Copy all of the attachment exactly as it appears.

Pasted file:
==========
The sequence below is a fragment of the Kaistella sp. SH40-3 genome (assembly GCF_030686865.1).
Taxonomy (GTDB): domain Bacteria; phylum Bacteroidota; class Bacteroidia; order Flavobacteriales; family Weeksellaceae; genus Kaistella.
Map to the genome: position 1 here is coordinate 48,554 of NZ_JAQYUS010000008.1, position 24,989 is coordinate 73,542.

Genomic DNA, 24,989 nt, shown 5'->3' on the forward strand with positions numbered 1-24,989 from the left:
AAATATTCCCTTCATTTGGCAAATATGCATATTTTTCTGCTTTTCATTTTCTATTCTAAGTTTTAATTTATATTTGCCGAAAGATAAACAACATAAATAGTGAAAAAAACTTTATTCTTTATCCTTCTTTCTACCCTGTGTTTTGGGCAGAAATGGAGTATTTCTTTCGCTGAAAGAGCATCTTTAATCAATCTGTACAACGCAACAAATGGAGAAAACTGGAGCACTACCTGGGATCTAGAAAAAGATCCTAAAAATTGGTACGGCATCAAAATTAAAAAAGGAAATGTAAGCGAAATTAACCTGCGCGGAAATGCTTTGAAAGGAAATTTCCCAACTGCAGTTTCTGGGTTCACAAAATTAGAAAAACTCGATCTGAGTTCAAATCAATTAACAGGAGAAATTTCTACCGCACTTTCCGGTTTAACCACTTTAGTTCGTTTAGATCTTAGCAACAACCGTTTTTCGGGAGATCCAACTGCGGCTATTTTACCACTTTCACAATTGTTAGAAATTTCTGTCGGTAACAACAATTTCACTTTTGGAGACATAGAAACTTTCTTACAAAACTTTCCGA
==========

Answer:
The sequence below is a fragment of the Kaistella sp. SH40-3 genome (assembly GCF_030686865.1).
Taxonomy (GTDB): domain Bacteria; phylum Bacteroidota; class Bacteroidia; order Flavobacteriales; family Weeksellaceae; genus Kaistella.
Map to the genome: position 1 here is coordinate 48,554 of NZ_JAQYUS010000008.1, position 24,989 is coordinate 73,542.

Genomic DNA, 24,989 nt, shown 5'->3' on the forward strand with positions numbered 1-24,989 from the left:
AAATATTCCCTTCATTTGGCAAATATGCATATTTTTCTGCTTTTCATTTTCTATTCTAAGTTTTAATTTATATTTGCCGAAAGATAAACAACATAAATAGTGAAAAAAACTTTATTCTTTATCCTTCTTTCTACCCTGTGTTTTGGGCAGAAATGGAGTATTTCTTTCGCTGAAAGAGCATCTTTAATCAATCTGTACAACGCAACAAATGGAGAAAACTGGAGCACTACCTGGGATCTAGAAAAAGATCCTAAAAATTGGTACGGCATCAAAATTAAAAAAGGAAATGTAAGCGAAATTAACCTGCGCGGAAATGCTTTGAAAGGAAATTTCCCAACTGCAGTTTCTGGGTTCACAAAATTAGAAAAACTCGATCTGAGTTCAAATCAATTAACAGGAGAAATTTCTACCGCACTTTCCGGTTTAACCACTTTAGTTCGTTTAGATCTTAGCAACAACCGTTTTTCGGGAGATCCAACTGCGGCTATTTTACCACTTTCACAATTGTTAGAAATTTCTGTCGGTAACAACAATTTCACTTTTGGAGACATAGAAACTTTCTTACAAAACTTTCCGA